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8

As far as I can tell this is standard pine/softwood V-groove, tongue-and-groove flooring. This or something quite similar should be widely available where flooring material is sold. exactly as the blog author stated she did it Once you find your suitable equivalent product I would suggest a few minor deviations from the process described. The first is ...


7

This is not really an answer but a large comment that could point out several pitfalls that could have brought you to this point. I am not sure of the best advice for your situation as the warping looks significant. Like discussed in comments I think you might be better off starting over and paying attention to points below. Knots and Pith Depending on ...


6

I know cheap construction 2x4s can warp There are multiple possible causes for distortion in a glued-up panel like this. Often more than one of them are to blame, although there may be one major culprit. I suspect that's the case here. Since your tabletop ended up 'in wind' (twisted) and didn't cup or bow I think the wood itself is likely to be mostly or ...


6

Find a local cabinet shop or woodworking store that has a wide belt sander. My local hardwood supplier will run panels through their 50" wide sander for just a few bucks. My planer will handle a 13" wide board. If I need a large panel, I'll do the minimal amount of planing possible on the raw boards, then glue them into sub-panels less than 13". Once ...


5

Can anyone tell if eliminating the gaps between the boards on the siding might somehow hurt the integrity of this patio prep cart? Yes there could be a pronounced effect without specific steps being taken to compensate. If you look at the orientation of the boards on the door and the visible side panel this places the longitudinal grain horizontal. The ...


5

What I would like to do is implement some Tudor house design features since he just bought a Tudor home to start his family in. For those unfamiliar with the Tudor style of house (as I was), here's an example: (source) One way I would do that is by painting the trim a traditional Tudor dark brown and paint the panels a more cream color. In order for that ...


4

Is the humidity in your garage the same as the humidity in the room where the dresser is kept? You can start with a board with 0% moisture content, but regardless of the finish you put on it, it will take in moisture until it matches its environment. I know you can't always do this, but the best way to finish out the seasoning on your lumber is to put it in ...


4

I do some guitar building, and guitars happen to be just wider than standard planers. So, I build a planer sled for my router. Depending on your overall width, this could be useful for you. some pictures of my set up Flat plywood, with 2 square rails. Then I attached my router to a sled of plywood that is reinforced for stability. I was using a 1/2" bit, ...


4

Some additions to Graphus' answer from a luthier of 40 years. Not much gluing surface here, I wipe the edges with an acetone damped paper towel to remove residual oils, especially recommended on oily woods. When you true the edges, do them together. Clamp the two pieces face-to-face with the finish faces both inward or both outward. Clamp your very sharp ...


4

Here's the basic setup: Source: Guitar 101 blog. The boards being joined are a tightish fit even with that thin slat underneath the central joint, slide that out and press the two boards down flat and they are squeezed together very tightly. The two boards are held flat and prevented from tenting back up by placing a heavy weight on top or by using clamp ...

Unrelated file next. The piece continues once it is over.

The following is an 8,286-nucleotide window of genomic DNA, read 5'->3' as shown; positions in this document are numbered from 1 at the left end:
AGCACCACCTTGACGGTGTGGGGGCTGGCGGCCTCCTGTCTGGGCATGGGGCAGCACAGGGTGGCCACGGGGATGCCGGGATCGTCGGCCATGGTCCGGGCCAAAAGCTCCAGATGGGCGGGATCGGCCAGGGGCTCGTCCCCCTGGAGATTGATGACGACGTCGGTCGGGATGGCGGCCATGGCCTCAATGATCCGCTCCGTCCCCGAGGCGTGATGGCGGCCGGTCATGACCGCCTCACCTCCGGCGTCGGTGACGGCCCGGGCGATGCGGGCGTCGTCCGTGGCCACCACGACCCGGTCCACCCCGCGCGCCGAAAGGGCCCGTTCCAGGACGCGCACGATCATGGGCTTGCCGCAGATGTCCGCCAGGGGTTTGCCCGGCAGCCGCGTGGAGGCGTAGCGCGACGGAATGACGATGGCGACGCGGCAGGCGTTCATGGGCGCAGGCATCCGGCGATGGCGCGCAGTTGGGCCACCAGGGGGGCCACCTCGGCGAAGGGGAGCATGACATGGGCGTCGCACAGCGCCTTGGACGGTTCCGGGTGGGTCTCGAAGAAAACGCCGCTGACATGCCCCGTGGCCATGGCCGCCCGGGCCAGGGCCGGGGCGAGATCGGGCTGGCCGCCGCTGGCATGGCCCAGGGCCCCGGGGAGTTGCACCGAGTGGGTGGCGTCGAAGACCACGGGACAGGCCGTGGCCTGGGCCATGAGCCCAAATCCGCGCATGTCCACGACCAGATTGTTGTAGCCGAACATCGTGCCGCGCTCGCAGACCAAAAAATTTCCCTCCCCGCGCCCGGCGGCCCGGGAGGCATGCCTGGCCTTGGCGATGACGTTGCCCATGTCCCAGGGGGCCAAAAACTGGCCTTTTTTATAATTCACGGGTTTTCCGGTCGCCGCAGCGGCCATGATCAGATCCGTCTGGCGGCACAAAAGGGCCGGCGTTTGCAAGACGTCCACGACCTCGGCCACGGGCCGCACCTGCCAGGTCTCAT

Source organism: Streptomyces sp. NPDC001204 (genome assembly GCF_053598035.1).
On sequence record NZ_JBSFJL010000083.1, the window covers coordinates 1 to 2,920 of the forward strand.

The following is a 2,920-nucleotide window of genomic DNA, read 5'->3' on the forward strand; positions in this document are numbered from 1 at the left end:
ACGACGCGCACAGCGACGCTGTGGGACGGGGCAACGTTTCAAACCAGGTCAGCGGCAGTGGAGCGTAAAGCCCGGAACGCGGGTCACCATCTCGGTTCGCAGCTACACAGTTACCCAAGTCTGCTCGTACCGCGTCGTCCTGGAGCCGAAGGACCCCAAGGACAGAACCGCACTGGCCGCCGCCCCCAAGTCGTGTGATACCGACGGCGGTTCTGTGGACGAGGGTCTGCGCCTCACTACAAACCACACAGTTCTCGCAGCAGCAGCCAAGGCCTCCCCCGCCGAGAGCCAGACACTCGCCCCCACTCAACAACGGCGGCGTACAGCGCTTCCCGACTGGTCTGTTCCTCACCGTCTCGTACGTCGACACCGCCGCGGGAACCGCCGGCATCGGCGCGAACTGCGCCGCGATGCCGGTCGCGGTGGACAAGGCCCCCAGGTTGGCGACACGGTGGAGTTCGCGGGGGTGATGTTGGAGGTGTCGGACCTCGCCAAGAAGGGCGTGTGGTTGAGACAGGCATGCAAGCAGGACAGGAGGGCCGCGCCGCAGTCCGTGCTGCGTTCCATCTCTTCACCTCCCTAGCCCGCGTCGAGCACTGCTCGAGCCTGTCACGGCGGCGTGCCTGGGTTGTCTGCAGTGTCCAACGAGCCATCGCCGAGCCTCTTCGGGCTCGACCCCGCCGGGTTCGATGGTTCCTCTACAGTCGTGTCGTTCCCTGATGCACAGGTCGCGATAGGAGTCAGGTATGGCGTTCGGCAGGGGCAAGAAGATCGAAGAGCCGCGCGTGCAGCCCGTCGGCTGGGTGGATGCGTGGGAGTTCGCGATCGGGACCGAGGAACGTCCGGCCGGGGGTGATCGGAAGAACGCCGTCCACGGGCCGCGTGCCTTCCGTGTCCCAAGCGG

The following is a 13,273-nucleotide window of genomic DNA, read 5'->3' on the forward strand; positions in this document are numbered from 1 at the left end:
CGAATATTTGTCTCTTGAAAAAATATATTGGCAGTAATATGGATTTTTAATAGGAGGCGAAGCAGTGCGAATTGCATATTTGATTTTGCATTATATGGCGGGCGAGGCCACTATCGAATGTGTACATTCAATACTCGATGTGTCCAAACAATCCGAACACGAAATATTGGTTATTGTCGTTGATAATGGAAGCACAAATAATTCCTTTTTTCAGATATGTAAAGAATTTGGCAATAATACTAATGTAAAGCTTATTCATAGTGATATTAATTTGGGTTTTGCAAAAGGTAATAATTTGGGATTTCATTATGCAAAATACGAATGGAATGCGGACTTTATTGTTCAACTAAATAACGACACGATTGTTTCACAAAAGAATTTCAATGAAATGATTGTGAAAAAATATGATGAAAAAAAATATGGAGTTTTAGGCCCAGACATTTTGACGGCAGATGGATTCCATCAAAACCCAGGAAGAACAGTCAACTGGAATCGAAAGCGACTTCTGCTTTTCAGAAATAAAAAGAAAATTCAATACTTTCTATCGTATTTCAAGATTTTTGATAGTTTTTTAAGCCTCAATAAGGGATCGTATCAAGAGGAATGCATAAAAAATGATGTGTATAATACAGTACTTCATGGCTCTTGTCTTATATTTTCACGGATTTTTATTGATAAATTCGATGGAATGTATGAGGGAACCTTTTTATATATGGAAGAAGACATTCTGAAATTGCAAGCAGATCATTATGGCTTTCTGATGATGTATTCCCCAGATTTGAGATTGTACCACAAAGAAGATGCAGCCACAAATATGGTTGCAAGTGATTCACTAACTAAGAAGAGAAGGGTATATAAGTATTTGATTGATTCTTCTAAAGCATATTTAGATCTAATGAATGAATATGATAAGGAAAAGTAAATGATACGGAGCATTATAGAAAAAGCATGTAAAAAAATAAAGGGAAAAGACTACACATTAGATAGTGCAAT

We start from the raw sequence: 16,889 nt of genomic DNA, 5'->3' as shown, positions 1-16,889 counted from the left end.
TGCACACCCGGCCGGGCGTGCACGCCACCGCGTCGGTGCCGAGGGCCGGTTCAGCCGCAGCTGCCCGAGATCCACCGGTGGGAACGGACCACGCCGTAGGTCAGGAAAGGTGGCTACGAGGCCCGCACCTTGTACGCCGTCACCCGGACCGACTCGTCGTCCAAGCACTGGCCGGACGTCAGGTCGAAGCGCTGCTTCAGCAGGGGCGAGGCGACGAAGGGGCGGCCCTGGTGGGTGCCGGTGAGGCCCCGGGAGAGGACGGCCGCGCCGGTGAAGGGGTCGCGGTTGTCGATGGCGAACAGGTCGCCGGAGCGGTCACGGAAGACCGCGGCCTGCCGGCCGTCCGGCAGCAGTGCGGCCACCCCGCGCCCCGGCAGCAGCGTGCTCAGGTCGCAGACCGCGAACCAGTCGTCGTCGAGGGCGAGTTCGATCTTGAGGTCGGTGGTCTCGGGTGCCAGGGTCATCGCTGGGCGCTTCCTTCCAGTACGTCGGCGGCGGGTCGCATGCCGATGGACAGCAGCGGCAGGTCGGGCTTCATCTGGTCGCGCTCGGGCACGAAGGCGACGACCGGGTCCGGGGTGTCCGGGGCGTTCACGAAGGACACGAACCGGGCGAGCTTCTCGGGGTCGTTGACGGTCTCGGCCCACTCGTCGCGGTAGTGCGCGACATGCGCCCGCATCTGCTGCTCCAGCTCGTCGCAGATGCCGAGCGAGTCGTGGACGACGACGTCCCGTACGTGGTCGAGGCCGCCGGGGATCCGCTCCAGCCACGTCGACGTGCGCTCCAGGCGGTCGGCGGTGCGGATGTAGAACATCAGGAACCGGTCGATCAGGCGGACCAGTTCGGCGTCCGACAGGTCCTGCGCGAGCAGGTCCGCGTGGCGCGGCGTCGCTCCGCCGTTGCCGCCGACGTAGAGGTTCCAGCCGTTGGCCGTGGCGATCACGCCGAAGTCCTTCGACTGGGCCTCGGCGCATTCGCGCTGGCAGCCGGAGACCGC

3

Glue up strategy was pipe clamps alternating on top and bottom every foot. I also used biscuits. Alternating clamps top and bottom is a good way to help achieve a flat glue-up, but if you want to be absolutely sure you need to actually clamp the top flat somehow. You can do this with individual clamp pressure at each joint being glued (using just a C-clamp ...


3

I have used cabinet scraper in situations like this. Get the wood lined up really well by using cauls to keep the faces in line, and a very sharp scraper to remove the glue lines. Scrapers are great at removing glue and planer marks (wash boarding) on smaller projects, it is labor intensive and the results are great.


3

I don't know your total woodworking skill and toolset, so I might be taking a bit of a leap with this Answer. The wall paneling you link to is EverTrue tongue-and-groove paneling. This has a generic profile, a sample of which I've pasted below (source: Vermont Lumber) This is actually quite simple to make yourself out of regular pine boards, if you have ...


2

Some things that could have happened: The reclaimed pine could have warped due to sudden moisture changes (ie. moving from damp outside storage to the warm, dry indoors without letting the wood adapt first) The boards may have needed to rest a few days to allow them to settle after planing The clamping down of the boards may have caused you not to notice ...


1

Just to answer the question in the title, yes you can use linseed oil and waterbased poly on opposing sides of board if for some reason you wanted to. I know that linseed oil and water-based polyurethane won't work together. Actually they can. After curing drying oils aren't oils any longer, the oxidation process has turned them into something else (a ...


1

In addition to the concerns in other answers addressing the selection, preparation, and arranging of the wood used in the top I would also suggest two design changes. First, the overall thickness of the top shown in your picture is only 1 1/2". A thicker top (3-4") would be much better resisting the internal forces that curve/curl the profile. Second, ...


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